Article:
Bubbling Springs Solar, the midwest source for glazed, liquid flat-plate thermal solar collectors.

Kersten Lumber Co., a sawmill producer of quality hardwoods.

Lew White’s Pine, Inc., timber producer.

Quantum Dairy, Weyauwega, Wisconsin.

Schmitt Woodwork and Cabinetry, Aniwa, Wisconsin.

Silica Solar, LLC, facilitates projects that reduce green house gas emissions.

Symbiont, a full-service engineering and consulting firm that plans, builds, controls and improves environments.

Wilcox Law Offices, Waukesha


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Notes from San Jose Solar Power Conference October 16-19, 2006

Posted on October 20, 2006. Filed under: Solar |

Don Wichert, director of the Renewable Energy Programs of Focus on Energy, wrote the following report after returning from a major solar conference:

This conference may be remembered as the event signifying the take off of the solar energy industry, or possibly the beginning of the second solar revolution. The difference from the first solar movement of the early 1980’s is the market entrance of deep pocket players, new technology development; using lessons learned from the first solar revolution and the evolution of creative and proactive energy policy based on: rising fuel costs, climate change and resource depletion.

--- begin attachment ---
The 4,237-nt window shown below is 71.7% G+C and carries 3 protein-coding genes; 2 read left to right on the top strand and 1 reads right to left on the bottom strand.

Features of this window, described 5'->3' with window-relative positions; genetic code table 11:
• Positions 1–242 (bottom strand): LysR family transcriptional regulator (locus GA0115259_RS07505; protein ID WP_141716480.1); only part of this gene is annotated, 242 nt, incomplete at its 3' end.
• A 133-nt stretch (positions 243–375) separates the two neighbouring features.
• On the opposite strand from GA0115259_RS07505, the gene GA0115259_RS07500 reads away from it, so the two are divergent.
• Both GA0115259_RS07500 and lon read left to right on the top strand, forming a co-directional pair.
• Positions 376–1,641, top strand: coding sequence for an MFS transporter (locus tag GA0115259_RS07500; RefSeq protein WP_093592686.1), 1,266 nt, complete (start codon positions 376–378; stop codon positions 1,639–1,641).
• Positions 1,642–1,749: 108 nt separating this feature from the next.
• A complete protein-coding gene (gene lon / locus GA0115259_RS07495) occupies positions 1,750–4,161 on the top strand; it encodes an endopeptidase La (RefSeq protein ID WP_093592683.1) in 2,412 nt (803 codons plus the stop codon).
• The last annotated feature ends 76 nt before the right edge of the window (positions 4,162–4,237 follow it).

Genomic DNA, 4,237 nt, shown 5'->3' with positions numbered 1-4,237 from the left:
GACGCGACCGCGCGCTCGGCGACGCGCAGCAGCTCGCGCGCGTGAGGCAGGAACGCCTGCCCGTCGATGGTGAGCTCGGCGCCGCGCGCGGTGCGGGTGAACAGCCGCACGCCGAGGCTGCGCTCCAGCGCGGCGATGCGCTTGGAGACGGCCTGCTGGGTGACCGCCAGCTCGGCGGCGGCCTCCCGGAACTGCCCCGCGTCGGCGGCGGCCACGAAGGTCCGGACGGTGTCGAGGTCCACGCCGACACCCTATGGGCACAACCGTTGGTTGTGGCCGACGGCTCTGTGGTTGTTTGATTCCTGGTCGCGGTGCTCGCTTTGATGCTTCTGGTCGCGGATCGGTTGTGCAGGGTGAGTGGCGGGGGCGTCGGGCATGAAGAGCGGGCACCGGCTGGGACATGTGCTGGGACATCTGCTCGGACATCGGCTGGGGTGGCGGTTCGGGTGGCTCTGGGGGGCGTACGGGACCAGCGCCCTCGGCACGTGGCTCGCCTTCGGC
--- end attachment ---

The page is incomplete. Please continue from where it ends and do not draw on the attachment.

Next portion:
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Payback Analysis: An Impediment to Sustainability

Posted on October 19, 2006. Filed under: Energy Finance, Energy Policy, Peak Oil & the End of Cheap Fossil Fuel, Solar |

Petroleum and Natural Gas Watch, Vol. 5, Number 7
by Michael Vickerman, RENEW Wisconsin
October 16, 2006

In my 15 years of promoting renewable energy use in Wisconsin, I have come to believe that the most persuasive advocates are those who back up their words with their wallets. So when the federal government in August 2005 established tax credits for residential solar water heaters, it was time for me to act.